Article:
Though the site's secluded location limits potential conflict with neighbors, the report states, "that characteristic may also make the location feel unwelcoming for participants."
The Geng Road parcel adjacent to the Baylands Athletic Fields represents another opportunity. It already is connected to utilities, the report states, and the parking program's hours of operation (generally, evening to morning) make it unlikely that there will be significant overlap between people who rely on the parking program and those who use the fields. Even so, the report notes that users of athletic fields "may voice concerns about the proximity of the site to the fields."
Beyond Palo Alto, the broad political challenge of instituting "safe parking" programs was underscored in Sacramento last week, when state lawmakers modified Assembly Bill 302, a proposal by Assemblyman Marc Berman, D-Palo Alto, that would require community colleges to provide overnight parking for homeless students. The amendments include a delay in the start of the program from April 2020 to July 2021 and an exemption for community colleges within 250 feet of elementary schools.
Berman sharply criticized these changes on Tuesday and agreed to make AB 302 a "two-year bill," which effectively keeps the Legislature from adopting it this year.
In a statement, Berman acknowledged that the AB 302 is "neither a permanent nor a perfect solution," but argued that in its prior form, it would have "provided meaningful security for thousands of homeless community college students whose only reliable shelter is their car."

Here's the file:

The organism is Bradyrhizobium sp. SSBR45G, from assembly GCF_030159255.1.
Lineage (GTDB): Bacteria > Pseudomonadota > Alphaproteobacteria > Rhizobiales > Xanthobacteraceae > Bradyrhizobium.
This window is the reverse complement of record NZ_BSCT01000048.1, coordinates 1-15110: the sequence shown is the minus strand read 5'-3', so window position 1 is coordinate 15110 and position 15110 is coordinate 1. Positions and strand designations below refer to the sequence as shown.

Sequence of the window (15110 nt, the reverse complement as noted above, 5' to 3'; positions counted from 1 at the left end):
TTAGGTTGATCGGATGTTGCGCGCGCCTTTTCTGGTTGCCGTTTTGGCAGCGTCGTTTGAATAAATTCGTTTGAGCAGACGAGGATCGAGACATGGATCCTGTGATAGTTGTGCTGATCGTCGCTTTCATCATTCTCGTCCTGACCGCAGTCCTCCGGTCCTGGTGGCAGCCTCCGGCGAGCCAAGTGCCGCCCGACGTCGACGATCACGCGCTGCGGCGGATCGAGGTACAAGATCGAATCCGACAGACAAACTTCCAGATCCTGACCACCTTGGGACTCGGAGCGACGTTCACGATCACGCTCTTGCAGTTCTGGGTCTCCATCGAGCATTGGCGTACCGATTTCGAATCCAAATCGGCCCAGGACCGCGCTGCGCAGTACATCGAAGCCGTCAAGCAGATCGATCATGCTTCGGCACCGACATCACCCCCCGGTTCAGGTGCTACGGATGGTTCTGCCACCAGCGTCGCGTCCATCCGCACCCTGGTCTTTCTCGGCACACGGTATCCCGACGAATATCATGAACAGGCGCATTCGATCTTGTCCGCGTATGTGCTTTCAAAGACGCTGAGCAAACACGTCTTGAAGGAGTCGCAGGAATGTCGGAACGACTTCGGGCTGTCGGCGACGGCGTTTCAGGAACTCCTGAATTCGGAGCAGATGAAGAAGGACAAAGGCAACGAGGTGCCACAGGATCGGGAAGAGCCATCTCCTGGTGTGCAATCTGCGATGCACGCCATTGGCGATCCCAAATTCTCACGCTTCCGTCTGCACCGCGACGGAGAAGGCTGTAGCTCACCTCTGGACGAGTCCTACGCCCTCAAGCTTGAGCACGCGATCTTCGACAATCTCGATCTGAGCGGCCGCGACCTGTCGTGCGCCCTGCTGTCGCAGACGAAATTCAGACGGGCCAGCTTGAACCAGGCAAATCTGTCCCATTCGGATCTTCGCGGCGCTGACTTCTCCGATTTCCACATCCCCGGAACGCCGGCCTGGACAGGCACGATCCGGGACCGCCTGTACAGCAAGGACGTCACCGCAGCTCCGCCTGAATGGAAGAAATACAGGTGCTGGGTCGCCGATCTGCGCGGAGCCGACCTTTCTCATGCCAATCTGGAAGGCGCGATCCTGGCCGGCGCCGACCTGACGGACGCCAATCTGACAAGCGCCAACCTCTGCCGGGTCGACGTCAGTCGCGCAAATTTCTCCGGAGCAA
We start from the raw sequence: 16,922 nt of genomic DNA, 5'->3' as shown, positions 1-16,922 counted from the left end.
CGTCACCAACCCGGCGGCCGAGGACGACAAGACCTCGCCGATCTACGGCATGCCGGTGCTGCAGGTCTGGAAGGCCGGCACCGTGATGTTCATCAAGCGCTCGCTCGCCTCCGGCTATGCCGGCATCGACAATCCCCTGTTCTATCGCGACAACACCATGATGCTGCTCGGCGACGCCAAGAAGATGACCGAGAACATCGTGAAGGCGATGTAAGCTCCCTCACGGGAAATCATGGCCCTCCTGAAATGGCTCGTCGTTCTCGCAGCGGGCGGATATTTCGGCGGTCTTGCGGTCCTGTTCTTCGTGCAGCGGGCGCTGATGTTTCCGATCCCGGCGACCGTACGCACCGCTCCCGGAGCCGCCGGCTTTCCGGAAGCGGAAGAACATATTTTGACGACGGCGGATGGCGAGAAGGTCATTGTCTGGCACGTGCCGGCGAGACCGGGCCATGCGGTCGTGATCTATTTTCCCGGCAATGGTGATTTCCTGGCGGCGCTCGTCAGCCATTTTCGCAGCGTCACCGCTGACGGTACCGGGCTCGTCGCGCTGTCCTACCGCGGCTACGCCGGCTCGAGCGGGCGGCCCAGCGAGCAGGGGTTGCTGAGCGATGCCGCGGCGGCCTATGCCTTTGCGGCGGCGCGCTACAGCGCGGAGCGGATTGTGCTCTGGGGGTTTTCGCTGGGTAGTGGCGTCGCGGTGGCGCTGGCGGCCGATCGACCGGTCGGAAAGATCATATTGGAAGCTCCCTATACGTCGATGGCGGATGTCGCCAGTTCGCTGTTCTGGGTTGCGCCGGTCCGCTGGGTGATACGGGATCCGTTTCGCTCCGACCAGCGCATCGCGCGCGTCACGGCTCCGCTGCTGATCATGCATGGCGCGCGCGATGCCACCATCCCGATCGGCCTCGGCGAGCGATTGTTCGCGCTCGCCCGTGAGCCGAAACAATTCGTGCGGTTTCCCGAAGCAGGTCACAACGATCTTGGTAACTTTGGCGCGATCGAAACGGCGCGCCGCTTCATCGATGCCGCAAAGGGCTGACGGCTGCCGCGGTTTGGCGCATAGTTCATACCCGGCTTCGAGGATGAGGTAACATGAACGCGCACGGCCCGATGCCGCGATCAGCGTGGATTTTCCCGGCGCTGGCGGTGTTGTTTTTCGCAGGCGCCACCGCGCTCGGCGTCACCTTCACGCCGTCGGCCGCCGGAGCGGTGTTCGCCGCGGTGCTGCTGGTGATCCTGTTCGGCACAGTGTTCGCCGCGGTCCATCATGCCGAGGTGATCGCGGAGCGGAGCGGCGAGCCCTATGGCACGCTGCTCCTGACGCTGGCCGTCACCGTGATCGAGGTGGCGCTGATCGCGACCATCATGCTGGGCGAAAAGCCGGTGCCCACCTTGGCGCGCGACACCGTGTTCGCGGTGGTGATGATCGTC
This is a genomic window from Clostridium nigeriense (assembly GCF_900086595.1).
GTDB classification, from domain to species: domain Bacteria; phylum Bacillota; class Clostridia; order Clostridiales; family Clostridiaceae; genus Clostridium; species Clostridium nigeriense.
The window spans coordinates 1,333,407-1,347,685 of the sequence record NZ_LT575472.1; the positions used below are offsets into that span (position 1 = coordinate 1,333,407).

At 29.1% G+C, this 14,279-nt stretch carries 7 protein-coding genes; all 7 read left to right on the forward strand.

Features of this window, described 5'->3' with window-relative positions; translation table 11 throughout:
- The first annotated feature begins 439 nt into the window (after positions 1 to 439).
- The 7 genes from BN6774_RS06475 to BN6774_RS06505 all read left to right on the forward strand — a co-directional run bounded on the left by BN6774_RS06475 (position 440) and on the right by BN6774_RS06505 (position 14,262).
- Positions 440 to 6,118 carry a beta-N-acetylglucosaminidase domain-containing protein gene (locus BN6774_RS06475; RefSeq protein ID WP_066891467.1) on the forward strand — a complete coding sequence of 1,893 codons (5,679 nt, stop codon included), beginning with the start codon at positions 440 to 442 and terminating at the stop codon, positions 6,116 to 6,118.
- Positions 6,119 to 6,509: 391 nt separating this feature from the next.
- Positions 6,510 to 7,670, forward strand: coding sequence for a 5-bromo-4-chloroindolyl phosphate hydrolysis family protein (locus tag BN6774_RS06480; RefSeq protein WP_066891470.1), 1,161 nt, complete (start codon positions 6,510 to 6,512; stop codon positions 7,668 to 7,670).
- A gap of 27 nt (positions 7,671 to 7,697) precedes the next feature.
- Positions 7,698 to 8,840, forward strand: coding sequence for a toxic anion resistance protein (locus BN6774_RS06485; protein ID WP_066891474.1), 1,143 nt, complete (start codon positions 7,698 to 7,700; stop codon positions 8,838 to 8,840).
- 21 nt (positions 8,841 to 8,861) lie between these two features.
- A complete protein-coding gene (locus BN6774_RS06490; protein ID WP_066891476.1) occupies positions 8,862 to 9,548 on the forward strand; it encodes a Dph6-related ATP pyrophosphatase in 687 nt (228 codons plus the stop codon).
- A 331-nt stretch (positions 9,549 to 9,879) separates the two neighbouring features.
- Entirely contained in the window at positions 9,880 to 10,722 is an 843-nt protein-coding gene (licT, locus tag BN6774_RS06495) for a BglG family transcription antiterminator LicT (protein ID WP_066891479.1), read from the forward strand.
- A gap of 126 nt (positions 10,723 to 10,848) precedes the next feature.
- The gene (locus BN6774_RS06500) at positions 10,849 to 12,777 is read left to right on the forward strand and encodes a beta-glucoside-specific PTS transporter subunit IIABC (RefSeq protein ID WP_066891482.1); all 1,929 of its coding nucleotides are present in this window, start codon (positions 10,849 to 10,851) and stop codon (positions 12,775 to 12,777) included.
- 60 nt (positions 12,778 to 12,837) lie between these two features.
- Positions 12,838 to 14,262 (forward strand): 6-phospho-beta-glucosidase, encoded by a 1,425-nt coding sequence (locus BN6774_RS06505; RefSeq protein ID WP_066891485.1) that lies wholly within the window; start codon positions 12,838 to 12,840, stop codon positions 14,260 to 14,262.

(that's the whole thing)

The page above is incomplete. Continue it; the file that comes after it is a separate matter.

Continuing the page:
Berman also criticized the proposed exemption for community colleges near elementary schools, saying it would discourage students from seeking help.
"Homeless students are not pedophiles that need to be kept away from children," Berman said in a statement. "They are men and women — many of them barely adults themselves — who are trying to improve their lives by obtaining a better education."
In Palo Alto, residents have complained for years about the growing number of recreational vehicles parked along El Camino Real and, in some cases, in residential neighborhoods. In 2013, the council responded to the residents' complaints by adopting a ban on vehicle dwelling. It rescinded the ban several months later, after a similar law in Los Angeles was deemed in violation of the Constitution.
The problem appears to have gotten worse since then. The percentage of homeless people living in their vehicles in Santa Clara County has more than doubled in the past two years, according to the homeless census.
Last year, the Palo Alto police stepped up their enforcement of the 72-hour parking restriction on El Camino. In July 2018, the department marked 75 such vehicles, according to the report. In December, it marked an additional 62 vehicles.
As a result of these activities, the police department believes that the truly "abandoned" vehicles have all been towed and any remaining vehicles are being actively driven, as required by law, the report states.
The report notes that people have different reasons for living in their cars. Factors include the high cost of housing, life events that lead to financial challenges and a preference by some employees who don't live in the area to sleep in an RV rather than endure long commutes.
In July, the Weekly talked to some RV dwellers on El Camino, finding some people using it as a means of survival, while others said it fit their lifestyle. In one case, a family of 10 shared a camper and liked the proximity to Stanford Medical Center, where one family member is being treated for a kidney condition. Another RV was occupied by a delivery driver who makes the 175-mile trip back home to Paso Robles in San Luis Obispo County to see his family several times a month.
This story contains 1298 words.